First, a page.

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Canadiens look to restore pride under new management after last-place finish

MONTREAL - Written in large letters on the Montreal Canadiens' dressing room wall is the slogan "No excuses."

The new management team brought in last summer doesn't want to hear about why the fabled Canadiens finished last in the Eastern Conference last season.

It just wants the losing to end. And veteran defenceman Josh Gorges agrees.

"The No. 1 thing is our attitude," he said this week. "We have to bring back the mentality of what it means to be a Montreal Canadien.

"There's a winning tradition in this organization and that has to be re-instilled in everyone. To understand that it's not OK to be average. That's not acceptable.

"I definitely felt that it was slipping away from us last year. We can go over it and over it and talk about excuses on why things didn't happen, but I'd rather talk about the things that we'll do to be better this year."

The 2011-'12 season saw 24-time Stanley Cup champion Montreal end a four-year run of making the playoffs. The campaign was marked by injuries and a coaching change, when Jacques Martin was fired on Dec. 17 and replaced by first-time head coach Randy Cunneyworth.

In the end, general manager Pierre Gauthier was also axed after a disastrous series of player moves, including the trade of playoff scoring hero Michael Cammalleri to Calgary for the underperforming Rene Bourque.

The quick-witted Marc Bergevin replaced the dour Gauthier and reshaped the entire hockey department. Rick Dudley and Larry Carriere are the assistant GMs, and Scott Mellanby is the director of player personnel.

New positions to help develop players in the organization went to Martin Lapointe and Patrice Brisebois.

There is also a new coach in Michel Therrien, who returned to the team that gave him his first NHL job a decade ago, and new assistants Gerard Gallant and Jean-Jacques Daigneault.

Their job is to turn around a club that went 31-35-16 last season for a 28th-place finish in the 30-team league.

It will help that captain Brian Gionta is back after missing 51 games with a torn biceps, and that veteran defenceman Andrei Markov is healthy again. Markov played only 13 games last season and seven games the year before due to knee problems.

Markov tested the knee in the KHL during the lockout. While he seems to be moving slower, it stood up even though he had a fight in one game.

Getting the veteran back in the lineup is almost like adding a top free agent defenceman. The Canadiens were a force on the power play when the 34-year-old Markov was in his prime.

They were 28th in the league with a 14.3 per cent success rate without him last season.

"He's one of the premier defencemen in the world," said Gorges. "When he's on, he's fun to watch.

"Don't watch him in practice. You get him in a game and it's those little plays he makes, when he holds onto the puck and you think he's going to move it and all of a sudden he fires it to someone that no one on the ice knew was open, and puts it on the tape.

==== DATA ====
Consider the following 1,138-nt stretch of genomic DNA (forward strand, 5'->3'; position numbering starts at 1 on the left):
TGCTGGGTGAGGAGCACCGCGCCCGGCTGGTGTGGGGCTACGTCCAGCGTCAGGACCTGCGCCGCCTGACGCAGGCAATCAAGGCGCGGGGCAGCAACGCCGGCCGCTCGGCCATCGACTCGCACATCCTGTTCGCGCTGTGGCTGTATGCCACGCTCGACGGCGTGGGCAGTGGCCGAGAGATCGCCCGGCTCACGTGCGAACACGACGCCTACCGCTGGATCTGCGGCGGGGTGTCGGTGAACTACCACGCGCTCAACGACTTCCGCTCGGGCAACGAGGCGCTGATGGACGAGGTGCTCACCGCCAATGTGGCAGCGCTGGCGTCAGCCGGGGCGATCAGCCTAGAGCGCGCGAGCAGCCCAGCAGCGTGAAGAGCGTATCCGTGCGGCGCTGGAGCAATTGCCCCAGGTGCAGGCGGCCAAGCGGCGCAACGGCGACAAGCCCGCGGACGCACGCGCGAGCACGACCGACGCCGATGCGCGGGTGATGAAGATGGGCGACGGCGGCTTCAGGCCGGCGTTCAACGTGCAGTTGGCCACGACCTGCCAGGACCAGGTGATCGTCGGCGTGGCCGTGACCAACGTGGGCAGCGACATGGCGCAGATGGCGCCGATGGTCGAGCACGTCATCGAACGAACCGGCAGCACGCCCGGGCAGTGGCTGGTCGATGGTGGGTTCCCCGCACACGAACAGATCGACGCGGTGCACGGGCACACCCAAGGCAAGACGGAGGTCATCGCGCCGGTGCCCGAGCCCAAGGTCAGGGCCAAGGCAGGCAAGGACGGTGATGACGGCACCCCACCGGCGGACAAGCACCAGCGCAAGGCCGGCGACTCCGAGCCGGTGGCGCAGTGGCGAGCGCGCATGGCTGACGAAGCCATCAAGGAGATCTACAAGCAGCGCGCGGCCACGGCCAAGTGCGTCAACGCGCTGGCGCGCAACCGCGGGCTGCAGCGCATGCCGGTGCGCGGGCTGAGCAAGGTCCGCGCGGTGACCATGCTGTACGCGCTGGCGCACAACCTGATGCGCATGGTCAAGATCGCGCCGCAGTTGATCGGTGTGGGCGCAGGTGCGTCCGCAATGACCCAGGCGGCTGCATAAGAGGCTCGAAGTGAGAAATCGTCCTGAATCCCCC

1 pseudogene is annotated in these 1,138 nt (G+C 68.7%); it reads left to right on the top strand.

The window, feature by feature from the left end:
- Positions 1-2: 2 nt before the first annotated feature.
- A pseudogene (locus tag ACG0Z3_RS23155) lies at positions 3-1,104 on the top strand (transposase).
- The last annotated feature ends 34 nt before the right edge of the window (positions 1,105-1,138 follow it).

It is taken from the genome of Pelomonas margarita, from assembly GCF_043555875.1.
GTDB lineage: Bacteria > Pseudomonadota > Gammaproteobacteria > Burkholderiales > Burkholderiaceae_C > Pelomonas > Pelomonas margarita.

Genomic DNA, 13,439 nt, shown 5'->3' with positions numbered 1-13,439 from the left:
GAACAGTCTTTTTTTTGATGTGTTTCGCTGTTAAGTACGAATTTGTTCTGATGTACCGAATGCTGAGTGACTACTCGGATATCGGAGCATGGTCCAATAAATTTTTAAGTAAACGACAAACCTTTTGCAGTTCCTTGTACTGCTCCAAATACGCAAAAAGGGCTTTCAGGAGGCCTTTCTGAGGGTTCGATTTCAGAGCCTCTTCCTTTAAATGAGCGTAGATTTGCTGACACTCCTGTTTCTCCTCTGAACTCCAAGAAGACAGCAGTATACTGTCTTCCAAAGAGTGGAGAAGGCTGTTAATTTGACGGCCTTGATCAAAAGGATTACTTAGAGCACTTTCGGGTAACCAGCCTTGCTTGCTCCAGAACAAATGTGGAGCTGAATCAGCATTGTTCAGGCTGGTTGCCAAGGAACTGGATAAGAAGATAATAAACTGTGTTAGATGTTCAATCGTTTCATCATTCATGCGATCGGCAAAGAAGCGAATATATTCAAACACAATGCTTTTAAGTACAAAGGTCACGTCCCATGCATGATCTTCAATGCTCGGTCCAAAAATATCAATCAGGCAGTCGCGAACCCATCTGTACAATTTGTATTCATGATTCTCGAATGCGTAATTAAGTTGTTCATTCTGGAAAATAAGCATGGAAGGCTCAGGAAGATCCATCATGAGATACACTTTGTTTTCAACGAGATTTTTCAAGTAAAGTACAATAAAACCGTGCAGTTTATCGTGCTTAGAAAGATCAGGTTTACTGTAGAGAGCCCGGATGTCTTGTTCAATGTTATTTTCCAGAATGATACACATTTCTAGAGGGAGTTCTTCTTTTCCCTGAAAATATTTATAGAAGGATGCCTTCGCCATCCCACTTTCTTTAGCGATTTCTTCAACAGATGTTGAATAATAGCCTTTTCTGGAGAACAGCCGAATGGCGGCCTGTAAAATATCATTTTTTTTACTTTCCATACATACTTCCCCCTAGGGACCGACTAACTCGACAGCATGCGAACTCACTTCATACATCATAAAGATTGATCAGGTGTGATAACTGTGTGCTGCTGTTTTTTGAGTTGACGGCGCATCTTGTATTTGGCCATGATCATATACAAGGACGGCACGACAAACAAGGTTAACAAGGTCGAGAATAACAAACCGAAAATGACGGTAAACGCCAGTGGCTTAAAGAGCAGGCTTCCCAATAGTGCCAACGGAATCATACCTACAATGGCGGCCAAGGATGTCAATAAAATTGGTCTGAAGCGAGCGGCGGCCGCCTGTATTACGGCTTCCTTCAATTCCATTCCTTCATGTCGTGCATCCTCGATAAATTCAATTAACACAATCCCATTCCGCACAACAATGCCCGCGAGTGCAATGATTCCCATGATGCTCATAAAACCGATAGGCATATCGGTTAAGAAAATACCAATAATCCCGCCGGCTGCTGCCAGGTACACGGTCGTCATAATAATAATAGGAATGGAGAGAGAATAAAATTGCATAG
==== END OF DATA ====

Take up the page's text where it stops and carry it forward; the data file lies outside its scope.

"That's when Markov is at his best."

Bergevin's first move was to add some sandpaper to one of the league's smallest and least belligerent squads by signing tough guy Brandon Prust, feisty winger Colby Armstrong and small but gritty rearguard Francis Bouillon, who returns after three years in Nashville.

He also cleared up a roster spot and some salary cap space—and removed a source of fan discontent—by placing unproductive centre Scott Gomez on waivers in order to buy him out.

The next task will be signing holdout defenceman P.K. Subban, who will not be in the lineup for opening night Saturday against Toronto.

It wasn't all misery last season.

Gauthier signed free agent Erik Cole, who led the team with 35 goals. His line with Max Pacioretty, coming off a breakout 65-point campaign, and small centre David Desharnais has been kept together as the team's top unit.

Pacioretty, who took the Bill Masterton Trophy for rebounding from a fractured neck vertebrae, has a new US$27-million, six-year contract. Gorges and goalie Carey Price also got six-year deals.

Finishing at the bottom allowed them to draft highly skilled forward Alex Galchenyuk third overall. The clever playmaker, who may start the season in Montreal, has been skating on the second line with Tomas Plekanec and Gionta.

Bourque, who has recovered from the abdominal problem he said hampered his play last season, and centre Lars Eller are on the third line with veteran Travis Moen. Prust, Armstrong and gritty Ryan White form the fourth unit.

Even without Subban, Montreal has seven healthy defencemen, and that depth could be key in a short season with few breaks in the schedule.

A slimmed-down Tomas Kaberle has been playing in Subban's spot with Gorges, while Markov skates with fellow Russian Alexei Emelin. Bouillon has been paired with heady Swiss rearguard Rafael Diaz and Yannick Weber is also in the mix.

Price has vowed to improve the team's 5-12 record in shootouts. He's ably backed up by Peter Budaj.

Another area to improve is their home record, a mediocre 16-15-10 last season. They'll get a quick start on it with eight of their first 11 games at the Bell Centre.

Last season, the Canadiens started 1-5-2. That could be fatal in a 48-game schedule.

"Everyone who went through what we went through last year knows we cannot repeat what we did," said Eller. "There's only one way and that's forward."



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